Banco Santander: Banking on Brazil


Paul Goodwin Image Paul Goodwin Emerging Markets Specialist and Analyst, Cabot Heritage Corporation

Brazil has been a victim of economic and political turmoil for years, with a constant threat of inflation, corporate scandals morphing into political scandals and uncertainty about the health of the largest economy in South America, asserts Paul Goodwin, editor of Cabot Emerging Markets Investor.

But after years of up and down revenue (down 14% in 2013, up 30% in 2014, down 48% in 2015), Banco Santander (BSBR) looks to be well positioned to take advantage of a calmer, more predictable Brazilian economy and political life.

With a market cap of $42 billion, Santander isn’t the biggest bank in Brazil, but it has good scale. The bank has 34 million customers, a network of 3,421 branches and mini branches and almost 34,000 ATMs.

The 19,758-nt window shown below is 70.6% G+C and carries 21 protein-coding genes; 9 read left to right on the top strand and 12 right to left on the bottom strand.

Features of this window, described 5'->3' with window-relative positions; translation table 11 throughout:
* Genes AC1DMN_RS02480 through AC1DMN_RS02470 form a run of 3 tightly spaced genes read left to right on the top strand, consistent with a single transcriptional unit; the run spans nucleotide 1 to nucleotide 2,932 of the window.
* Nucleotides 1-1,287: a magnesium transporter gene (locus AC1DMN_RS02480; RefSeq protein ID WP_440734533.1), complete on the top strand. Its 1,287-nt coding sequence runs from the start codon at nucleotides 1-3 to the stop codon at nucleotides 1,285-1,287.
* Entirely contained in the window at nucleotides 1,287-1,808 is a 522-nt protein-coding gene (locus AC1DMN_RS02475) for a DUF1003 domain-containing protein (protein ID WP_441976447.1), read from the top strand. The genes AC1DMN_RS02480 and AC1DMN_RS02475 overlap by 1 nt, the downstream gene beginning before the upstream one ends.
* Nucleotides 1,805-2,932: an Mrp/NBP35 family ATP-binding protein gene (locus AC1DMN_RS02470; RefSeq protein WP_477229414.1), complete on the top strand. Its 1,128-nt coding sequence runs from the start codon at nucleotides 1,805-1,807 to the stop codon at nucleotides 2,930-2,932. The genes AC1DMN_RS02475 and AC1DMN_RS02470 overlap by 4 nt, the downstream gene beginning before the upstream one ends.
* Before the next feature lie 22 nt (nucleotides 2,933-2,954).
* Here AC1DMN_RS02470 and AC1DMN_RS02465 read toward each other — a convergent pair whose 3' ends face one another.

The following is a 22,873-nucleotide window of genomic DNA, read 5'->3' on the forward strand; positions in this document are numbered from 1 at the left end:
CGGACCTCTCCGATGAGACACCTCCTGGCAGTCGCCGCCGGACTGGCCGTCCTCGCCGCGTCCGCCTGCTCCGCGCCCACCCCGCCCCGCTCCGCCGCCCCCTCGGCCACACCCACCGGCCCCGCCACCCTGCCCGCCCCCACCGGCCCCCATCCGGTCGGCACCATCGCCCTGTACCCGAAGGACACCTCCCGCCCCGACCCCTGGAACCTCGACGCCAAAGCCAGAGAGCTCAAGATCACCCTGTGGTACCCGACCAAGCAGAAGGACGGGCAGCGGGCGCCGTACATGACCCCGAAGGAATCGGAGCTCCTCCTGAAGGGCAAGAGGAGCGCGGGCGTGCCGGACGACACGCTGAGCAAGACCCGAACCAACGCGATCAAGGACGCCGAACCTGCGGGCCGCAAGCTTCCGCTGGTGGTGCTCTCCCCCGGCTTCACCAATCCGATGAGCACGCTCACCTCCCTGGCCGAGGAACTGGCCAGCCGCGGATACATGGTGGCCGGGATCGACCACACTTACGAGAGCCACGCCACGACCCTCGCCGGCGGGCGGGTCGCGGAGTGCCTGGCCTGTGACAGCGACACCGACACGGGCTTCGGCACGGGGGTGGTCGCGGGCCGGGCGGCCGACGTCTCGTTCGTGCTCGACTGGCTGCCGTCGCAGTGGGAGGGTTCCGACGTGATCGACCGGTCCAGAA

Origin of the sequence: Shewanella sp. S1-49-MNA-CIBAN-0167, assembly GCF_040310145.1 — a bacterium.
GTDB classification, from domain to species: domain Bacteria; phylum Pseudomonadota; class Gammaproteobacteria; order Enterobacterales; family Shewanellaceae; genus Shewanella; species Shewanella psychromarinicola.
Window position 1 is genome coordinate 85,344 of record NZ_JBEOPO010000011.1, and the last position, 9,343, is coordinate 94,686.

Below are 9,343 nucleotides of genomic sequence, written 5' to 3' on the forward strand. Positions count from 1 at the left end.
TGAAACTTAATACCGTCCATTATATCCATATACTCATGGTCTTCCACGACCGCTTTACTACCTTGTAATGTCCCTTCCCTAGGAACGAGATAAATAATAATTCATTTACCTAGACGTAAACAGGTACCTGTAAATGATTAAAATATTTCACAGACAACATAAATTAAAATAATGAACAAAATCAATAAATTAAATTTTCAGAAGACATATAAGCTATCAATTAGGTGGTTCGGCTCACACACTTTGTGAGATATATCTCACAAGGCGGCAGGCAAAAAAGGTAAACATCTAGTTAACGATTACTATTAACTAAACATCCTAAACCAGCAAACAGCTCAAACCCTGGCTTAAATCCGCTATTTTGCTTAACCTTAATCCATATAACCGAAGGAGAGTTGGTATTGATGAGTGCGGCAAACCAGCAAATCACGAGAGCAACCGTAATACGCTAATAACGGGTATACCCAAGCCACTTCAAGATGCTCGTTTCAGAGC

It’s also the only international bank in Brazil with substantial assets and the company has decades of growth both organic and via acquisitions.

Banco Santander has several special areas of growth. The company is an active micro-credit lender, with 3.8 billion Brazilian reals invested. (The current exchange rate is 3.06 reals to the U.S. dollar).

The company is also active in online banking and access via mobile devices, including its own banking app. Digital channels (internet and mobile) represented 75% of the banks transactions in Q4 2016.

Beside its international exposure and aggressive expansion in Brazil, there are a couple of features of Santander’s stock that appeal to us.

First, there’s the long, long decline in the stock’s price, sliding to below $3 in September 2015 and again in February.